We always enjoy tidbits from your Italy trip and the great wine suggestions you picked up there! We’ll be exploring the Nero D’Avola more now after this acquaintance. Perhaps our next foray will be into the small wineries of Italy. Love back to you! And cheers!
Hey kitten! I was going to write a glowing comment professing my adoration for this review, but alas, you did not include any French wines! Being the franco-snob that I am, I must regretfully decline to make any comments about your wonderful writing style, your playful idea for a tasting, or your keen ability to help me ‘taste’ the wine through your keen perceptions and elegant prose.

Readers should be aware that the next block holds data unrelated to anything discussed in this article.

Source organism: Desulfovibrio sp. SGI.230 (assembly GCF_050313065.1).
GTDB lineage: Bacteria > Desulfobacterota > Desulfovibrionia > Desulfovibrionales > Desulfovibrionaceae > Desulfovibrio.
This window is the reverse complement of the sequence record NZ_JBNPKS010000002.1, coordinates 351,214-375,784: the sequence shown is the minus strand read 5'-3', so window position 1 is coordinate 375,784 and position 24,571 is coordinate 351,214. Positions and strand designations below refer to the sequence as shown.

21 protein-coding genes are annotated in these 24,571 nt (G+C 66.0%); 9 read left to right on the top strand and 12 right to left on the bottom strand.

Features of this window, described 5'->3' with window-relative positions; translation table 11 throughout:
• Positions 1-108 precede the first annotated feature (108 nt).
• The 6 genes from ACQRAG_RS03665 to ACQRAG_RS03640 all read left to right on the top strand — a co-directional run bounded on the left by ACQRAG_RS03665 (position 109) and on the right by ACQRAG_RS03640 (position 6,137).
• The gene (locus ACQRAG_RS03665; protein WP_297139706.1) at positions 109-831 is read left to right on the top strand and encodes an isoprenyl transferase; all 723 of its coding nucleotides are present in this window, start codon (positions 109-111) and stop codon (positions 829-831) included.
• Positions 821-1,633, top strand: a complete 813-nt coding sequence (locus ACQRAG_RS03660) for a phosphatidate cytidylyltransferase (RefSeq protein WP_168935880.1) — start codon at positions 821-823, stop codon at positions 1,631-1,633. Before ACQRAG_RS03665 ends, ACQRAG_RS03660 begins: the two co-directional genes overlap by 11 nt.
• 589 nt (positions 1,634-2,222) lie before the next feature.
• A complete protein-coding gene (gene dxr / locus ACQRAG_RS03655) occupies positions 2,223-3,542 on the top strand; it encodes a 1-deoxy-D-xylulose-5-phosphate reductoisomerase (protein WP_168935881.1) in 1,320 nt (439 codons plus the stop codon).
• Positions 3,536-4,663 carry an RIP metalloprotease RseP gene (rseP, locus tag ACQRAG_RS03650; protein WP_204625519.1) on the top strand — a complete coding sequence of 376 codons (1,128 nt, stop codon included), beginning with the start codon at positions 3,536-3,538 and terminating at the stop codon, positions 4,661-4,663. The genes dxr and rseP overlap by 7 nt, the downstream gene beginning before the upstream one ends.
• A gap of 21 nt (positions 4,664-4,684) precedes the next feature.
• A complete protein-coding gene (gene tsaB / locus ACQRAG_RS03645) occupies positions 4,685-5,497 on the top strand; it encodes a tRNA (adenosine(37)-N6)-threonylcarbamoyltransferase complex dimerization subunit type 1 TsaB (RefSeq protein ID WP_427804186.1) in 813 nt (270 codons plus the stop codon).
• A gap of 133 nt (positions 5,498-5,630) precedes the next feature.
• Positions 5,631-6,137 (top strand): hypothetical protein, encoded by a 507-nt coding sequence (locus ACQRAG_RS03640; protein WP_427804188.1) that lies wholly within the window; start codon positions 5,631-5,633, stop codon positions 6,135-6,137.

Better luck next time, I guess…
Oh, Cyclist, dear Drunken Cyclist, you’ve got us motivated now. We’re going to be on those French wines in a heartbeat. Um, but actually, on second thought, you cover them so well already, it will save us a lot of time if we just read your blog and buy what you tell us is good! Cheers!
Good choices. I am always intrigued by the Nero d’Avolas, never quite sure how much I like them, though…you should give the Cusumano Nero d’Avola a try sometime. I agree on the Los Vascos: pretty versatile.
Hello, The Winegetter! Very nice to meet you. Thanks for stopping at The Kitten. We hadn’t paid much attention to Nero d’Avola until now, but are intrigued. From your comment, sounds like they can vary a bit. We’ll look out for the Cusumano. By the way, we stopped by your blog and enjoyed the story of how you got your blog name. Cheers!